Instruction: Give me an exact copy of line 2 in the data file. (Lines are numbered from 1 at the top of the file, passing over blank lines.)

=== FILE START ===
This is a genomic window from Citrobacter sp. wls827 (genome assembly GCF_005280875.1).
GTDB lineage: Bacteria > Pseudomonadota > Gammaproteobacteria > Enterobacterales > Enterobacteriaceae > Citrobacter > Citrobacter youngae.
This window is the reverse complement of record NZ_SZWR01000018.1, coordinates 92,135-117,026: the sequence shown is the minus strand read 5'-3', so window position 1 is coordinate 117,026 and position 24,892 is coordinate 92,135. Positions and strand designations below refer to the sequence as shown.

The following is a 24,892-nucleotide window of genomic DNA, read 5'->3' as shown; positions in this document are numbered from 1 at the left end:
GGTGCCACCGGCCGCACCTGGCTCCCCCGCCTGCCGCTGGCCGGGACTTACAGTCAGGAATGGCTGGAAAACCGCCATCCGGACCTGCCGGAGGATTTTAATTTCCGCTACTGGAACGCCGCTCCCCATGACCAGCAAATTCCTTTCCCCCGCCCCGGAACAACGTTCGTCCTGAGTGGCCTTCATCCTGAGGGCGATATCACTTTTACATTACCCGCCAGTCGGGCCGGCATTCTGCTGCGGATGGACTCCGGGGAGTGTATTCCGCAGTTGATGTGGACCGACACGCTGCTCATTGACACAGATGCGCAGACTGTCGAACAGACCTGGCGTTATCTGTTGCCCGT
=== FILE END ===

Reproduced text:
GTDB lineage: Bacteria > Pseudomonadota > Gammaproteobacteria > Enterobacterales > Enterobacteriaceae > Citrobacter > Citrobacter youngae.